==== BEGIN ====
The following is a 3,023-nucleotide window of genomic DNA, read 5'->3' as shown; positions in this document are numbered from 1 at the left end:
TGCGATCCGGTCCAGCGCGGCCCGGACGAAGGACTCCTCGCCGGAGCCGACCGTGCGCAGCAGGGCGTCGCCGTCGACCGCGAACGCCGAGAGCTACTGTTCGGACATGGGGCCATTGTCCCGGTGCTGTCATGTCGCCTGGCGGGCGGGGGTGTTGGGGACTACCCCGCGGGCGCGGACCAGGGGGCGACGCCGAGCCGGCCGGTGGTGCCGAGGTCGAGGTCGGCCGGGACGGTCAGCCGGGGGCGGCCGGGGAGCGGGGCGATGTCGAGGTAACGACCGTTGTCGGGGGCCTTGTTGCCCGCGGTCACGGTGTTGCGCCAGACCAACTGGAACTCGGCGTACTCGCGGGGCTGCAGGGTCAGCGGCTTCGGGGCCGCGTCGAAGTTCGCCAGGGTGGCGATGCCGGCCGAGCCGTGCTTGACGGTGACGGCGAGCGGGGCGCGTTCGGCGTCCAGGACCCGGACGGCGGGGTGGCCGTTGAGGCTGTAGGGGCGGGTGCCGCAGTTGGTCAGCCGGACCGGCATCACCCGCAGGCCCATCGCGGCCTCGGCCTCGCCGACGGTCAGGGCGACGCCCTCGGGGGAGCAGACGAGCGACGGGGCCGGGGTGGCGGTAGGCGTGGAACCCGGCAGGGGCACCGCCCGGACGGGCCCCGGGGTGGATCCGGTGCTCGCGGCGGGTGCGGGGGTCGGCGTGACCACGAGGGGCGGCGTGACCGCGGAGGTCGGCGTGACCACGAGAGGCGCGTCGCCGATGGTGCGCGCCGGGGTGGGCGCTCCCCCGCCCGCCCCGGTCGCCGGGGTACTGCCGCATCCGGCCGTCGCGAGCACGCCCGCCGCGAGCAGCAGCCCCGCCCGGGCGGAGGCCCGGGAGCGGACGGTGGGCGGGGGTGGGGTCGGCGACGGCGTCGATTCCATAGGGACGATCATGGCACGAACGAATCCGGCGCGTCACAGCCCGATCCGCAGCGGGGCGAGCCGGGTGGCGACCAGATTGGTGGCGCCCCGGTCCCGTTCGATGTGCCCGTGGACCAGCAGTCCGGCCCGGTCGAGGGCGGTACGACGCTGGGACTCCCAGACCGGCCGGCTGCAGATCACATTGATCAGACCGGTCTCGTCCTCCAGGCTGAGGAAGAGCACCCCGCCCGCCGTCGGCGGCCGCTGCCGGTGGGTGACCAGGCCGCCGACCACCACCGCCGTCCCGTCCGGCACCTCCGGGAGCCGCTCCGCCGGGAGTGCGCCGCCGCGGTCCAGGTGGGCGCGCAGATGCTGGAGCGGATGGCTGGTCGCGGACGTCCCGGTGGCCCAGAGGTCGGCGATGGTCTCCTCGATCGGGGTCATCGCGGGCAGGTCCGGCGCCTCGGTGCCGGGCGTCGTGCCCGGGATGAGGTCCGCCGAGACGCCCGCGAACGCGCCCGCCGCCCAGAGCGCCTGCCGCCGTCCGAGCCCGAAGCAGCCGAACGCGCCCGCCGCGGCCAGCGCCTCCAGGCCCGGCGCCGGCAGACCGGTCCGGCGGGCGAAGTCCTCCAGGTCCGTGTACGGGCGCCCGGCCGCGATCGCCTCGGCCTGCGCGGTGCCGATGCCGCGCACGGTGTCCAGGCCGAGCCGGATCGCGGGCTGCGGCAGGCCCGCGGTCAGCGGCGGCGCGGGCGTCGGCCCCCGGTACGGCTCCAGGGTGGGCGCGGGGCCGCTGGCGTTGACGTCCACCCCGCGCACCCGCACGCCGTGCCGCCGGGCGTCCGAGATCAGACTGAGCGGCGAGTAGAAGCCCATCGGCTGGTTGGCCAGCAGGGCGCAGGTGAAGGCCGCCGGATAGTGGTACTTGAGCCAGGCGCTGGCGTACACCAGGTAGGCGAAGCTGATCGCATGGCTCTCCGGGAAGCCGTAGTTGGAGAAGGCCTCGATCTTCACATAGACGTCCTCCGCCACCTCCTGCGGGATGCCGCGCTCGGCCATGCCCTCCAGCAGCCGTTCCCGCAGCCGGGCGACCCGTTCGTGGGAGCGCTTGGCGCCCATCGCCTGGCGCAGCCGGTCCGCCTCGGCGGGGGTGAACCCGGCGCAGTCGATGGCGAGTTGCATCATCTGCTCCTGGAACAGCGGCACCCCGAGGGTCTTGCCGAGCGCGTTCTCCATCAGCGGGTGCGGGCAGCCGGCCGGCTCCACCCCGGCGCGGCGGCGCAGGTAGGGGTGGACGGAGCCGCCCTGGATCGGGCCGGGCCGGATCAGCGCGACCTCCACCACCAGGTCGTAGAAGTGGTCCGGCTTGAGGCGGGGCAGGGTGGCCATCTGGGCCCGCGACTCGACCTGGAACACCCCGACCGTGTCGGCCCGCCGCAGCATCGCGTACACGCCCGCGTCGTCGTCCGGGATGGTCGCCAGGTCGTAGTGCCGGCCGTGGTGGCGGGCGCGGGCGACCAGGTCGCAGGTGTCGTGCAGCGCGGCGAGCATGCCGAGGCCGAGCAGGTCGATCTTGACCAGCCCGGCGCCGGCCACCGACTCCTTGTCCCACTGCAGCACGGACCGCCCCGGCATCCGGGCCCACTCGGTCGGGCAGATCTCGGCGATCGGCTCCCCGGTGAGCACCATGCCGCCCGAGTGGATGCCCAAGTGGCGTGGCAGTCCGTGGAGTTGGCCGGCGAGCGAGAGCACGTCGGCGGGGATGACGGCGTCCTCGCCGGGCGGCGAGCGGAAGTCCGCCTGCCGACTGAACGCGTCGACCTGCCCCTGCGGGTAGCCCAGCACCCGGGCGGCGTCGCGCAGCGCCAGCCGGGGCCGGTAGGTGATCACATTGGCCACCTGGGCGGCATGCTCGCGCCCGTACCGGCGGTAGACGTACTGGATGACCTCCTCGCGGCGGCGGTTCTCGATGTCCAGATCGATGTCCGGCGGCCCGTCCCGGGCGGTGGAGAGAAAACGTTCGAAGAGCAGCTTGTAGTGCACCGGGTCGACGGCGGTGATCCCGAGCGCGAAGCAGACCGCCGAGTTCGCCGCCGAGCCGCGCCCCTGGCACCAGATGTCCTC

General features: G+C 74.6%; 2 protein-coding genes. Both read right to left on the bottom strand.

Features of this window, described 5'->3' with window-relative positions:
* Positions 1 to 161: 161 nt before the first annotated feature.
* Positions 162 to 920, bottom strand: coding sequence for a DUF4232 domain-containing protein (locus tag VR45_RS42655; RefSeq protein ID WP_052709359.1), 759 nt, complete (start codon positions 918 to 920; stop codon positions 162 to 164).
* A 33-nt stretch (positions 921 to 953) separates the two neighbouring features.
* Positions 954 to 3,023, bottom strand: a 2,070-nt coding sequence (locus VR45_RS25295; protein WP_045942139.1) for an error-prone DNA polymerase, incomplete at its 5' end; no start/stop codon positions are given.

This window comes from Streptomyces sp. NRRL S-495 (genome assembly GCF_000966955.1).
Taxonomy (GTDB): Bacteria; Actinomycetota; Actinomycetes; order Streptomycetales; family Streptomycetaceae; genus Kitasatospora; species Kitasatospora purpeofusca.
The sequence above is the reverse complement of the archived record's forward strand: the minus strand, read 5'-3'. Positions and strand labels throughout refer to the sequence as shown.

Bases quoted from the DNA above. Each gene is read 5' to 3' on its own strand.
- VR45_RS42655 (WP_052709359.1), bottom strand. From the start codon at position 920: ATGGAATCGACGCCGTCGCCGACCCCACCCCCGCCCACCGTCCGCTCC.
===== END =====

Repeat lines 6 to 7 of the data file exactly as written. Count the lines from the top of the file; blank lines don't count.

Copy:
* Positions 162 to 920, bottom strand: coding sequence for a DUF4232 domain-containing protein (locus tag VR45_RS42655; RefSeq protein ID WP_052709359.1), 759 nt, complete (start codon positions 918 to 920; stop codon positions 162 to 164).
* A 33-nt stretch (positions 921 to 953) separates the two neighbouring features.